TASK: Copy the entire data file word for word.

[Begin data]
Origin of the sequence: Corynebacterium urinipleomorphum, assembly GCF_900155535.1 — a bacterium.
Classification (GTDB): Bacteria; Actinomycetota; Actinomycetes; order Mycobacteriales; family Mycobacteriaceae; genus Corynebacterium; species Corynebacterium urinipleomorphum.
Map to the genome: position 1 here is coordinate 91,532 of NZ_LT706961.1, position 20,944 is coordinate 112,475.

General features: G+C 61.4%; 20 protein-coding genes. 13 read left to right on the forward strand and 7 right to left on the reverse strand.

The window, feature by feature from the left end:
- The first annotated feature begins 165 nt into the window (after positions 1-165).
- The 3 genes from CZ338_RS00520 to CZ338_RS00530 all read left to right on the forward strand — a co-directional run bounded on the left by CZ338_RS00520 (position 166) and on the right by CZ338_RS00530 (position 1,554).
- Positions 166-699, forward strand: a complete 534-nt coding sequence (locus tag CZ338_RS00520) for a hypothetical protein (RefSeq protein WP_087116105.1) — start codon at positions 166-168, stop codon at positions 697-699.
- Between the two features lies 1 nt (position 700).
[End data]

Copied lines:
Origin of the sequence: Corynebacterium urinipleomorphum, assembly GCF_900155535.1 — a bacterium.
Classification (GTDB): Bacteria; Actinomycetota; Actinomycetes; order Mycobacteriales; family Mycobacteriaceae; genus Corynebacterium; species Corynebacterium urinipleomorphum.
Map to the genome: position 1 here is coordinate 91,532 of NZ_LT706961.1, position 20,944 is coordinate 112,475.

General features: G+C 61.4%; 20 protein-coding genes. 13 read left to right on the forward strand and 7 right to left on the reverse strand.

The window, feature by feature from the left end:
- The first annotated feature begins 165 nt into the window (after positions 1-165).
- The 3 genes from CZ338_RS00520 to CZ338_RS00530 all read left to right on the forward strand — a co-directional run bounded on the left by CZ338_RS00520 (position 166) and on the right by CZ338_RS00530 (position 1,554).
- Positions 166-699, forward strand: a complete 534-nt coding sequence (locus tag CZ338_RS00520) for a hypothetical protein (RefSeq protein WP_087116105.1) — start codon at positions 166-168, stop codon at positions 697-699.
- Between the two features lies 1 nt (position 700).